Bed Parallell to Plane of X-Rods
The bed levelling process (which you don’t do til all your wiring, motors and software etc are working) seems to deal with this.
Friction in Z-axis Threaded Rods and Nuts
I envy Gary his ability to improve the quality of his threads. I found the biggest problem I had with the Z-threaded rods was that the hole in the bottom of the X-ends was too small. The threaded rod would pass through it, but only with a lot of friction.
Since the point of the mechanism is that the captive nuts be the only part contacting the threaded rod, I reamed out the holes in the bottom of the X-ends so the rods wouldn’t touch the plastic. But not so large that the spring jams or falls through.
What Is Critical, What Is Not?
The instructions are, and always will be, a work-in-progress. That said, the more details in the instructions, the more likely that bit is critical. For example, getting the X-ends level on the Z-rods is critical, because otherwise you get binding that leads to skipped steps on one Z-motor but not the other, which leads to a positive feedback loop of increasingly mis-aligned Z heights.
The other clue is how many people have written about their own problems with a particular part of the machine. That will never be in the main instructions, but it makes me feel better to know that I’m not alone in my difficulties! And I benefit from their solutions.
Wiring and Electronics
Gary didn’t mention this. Maybe he’s smarter than me. The electronics stuff worried me more than all the rest of the build put together. Not because it is difficult – it isn’t – but because a stupid mistake can destroy a 50 cent component that I have to order from overseas.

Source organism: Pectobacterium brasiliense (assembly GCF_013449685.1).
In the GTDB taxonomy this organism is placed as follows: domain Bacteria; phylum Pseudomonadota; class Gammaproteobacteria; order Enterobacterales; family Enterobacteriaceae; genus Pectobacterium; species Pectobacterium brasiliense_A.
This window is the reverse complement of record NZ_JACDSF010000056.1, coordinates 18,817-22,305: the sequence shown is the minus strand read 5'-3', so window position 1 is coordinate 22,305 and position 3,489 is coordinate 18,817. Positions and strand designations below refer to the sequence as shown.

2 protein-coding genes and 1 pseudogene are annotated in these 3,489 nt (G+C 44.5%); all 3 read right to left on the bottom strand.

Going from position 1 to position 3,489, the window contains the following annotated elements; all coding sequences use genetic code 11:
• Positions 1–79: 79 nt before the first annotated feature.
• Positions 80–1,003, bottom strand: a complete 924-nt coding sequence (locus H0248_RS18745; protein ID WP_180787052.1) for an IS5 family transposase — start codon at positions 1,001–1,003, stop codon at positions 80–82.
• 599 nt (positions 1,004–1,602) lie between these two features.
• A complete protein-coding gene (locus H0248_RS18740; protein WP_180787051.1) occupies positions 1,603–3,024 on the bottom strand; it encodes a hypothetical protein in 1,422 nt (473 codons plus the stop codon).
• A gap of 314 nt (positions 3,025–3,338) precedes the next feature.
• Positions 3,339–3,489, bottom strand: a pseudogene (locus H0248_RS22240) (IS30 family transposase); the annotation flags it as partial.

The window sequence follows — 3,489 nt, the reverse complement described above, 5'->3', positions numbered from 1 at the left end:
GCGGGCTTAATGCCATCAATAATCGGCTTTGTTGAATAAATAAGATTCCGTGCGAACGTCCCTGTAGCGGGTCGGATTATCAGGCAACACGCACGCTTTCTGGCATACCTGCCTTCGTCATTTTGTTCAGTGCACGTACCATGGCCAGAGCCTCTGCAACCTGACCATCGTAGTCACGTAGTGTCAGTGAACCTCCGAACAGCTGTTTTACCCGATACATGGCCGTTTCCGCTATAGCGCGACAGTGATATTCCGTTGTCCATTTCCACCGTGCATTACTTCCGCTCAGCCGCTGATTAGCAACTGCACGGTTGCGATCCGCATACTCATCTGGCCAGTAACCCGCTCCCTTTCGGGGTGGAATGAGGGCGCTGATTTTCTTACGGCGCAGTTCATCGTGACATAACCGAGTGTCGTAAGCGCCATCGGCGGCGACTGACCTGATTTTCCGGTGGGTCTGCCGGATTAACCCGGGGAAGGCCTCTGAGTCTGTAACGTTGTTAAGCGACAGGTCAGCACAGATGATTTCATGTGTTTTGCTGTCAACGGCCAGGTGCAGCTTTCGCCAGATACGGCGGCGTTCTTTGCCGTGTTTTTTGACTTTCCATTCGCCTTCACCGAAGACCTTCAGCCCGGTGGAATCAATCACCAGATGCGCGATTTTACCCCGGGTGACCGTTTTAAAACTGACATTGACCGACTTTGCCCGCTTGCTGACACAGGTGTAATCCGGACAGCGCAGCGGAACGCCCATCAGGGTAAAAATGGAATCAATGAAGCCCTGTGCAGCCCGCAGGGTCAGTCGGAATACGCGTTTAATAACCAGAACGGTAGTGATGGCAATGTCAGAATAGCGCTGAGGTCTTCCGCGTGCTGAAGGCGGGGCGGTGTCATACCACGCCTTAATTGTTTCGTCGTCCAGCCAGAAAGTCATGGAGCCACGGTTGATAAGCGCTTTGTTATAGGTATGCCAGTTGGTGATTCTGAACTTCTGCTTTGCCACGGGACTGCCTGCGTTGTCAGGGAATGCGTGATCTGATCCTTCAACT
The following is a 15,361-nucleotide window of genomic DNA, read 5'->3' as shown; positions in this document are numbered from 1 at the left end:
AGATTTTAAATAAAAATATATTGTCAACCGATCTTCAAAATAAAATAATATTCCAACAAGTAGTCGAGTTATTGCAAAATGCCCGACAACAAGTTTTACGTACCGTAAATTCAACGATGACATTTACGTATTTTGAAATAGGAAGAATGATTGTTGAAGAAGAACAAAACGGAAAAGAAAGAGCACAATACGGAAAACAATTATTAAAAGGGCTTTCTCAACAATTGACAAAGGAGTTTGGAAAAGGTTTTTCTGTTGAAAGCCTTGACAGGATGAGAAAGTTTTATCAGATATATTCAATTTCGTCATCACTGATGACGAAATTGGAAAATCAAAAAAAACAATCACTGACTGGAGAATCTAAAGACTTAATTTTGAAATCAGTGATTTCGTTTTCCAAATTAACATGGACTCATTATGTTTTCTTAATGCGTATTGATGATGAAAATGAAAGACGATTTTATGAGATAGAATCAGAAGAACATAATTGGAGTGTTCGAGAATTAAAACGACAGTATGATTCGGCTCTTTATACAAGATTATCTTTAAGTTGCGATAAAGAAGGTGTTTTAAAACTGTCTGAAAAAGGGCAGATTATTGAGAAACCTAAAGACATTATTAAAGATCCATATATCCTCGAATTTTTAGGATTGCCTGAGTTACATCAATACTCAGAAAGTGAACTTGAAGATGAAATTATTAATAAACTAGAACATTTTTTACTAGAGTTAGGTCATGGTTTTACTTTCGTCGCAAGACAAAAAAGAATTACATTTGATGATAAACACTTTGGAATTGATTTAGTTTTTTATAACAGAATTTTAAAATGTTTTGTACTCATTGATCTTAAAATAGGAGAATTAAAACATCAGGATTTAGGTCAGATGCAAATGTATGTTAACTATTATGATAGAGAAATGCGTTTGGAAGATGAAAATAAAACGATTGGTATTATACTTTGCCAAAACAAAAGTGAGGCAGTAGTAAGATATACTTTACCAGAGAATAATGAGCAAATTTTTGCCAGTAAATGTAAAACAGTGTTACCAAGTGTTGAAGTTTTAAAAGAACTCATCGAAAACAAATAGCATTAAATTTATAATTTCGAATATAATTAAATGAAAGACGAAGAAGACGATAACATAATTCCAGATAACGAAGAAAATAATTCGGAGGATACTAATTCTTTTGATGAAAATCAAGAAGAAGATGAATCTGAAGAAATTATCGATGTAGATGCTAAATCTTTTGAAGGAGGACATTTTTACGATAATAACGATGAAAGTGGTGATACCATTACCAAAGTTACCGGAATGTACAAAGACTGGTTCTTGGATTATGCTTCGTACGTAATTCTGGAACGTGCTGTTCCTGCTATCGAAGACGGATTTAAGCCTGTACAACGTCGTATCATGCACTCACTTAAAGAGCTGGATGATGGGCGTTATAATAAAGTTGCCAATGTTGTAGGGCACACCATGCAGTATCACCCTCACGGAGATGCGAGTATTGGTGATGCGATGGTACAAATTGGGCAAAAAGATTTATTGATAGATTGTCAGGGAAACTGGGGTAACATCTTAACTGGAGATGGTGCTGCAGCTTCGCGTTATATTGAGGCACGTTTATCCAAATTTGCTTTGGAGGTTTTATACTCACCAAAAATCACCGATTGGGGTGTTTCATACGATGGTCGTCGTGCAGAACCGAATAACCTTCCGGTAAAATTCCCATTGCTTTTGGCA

I have 1970’s hobbyist level electronics experience, so soldering holds no fears for me, but this surface-mount stuff taxes my old-eyes, shakey-hands co-ordination. I paid extra for the pre-assembled RAMPS 1.4 board. Best $50 I’ve spent in a long time.
Would you believe my biggest mistake was accidentally tearing the insulation on a 3 inch long piece of high temperature wire? MakerGear Rick said to wrap it in some kapton tape – problem solved. Imagine if I’d had to wait 3 weeks for a single strip of wire to arrive from the other side of the world! MakerGear tech-support Rocks!
So take it slow, and test anything you can. There are a number of helpful guides on the web. Can I claim that my posts are helpful?
Software and Firmware
No worries. Seriously. You don’t need to program at all, in any language, to get a Mendel Prusa printing. If you can edit a plain-text document and install computer games, you can do this.
You will have to install a number of pieces of software. Arduino, Slic3r, Pronterface, & Sprinter would be my recommendation for the initial setup. And you’ll need to edit some numbers in a couple of places, but it isn’t rocket science, and nothing catches fire!
Well. On the subject of fire. Don’t turn your stepper drivers up too far – apparently they can catch fire. And don’t try to heat up the nozzle or bed until you are getting correct temperature readings from the thermistors, or you can melt your hot-end. And don’t home your axes until you’ve turned down your homing speed or you’ll scare yourself. All of this gets covered in more details in the various step-by-step instructional posts.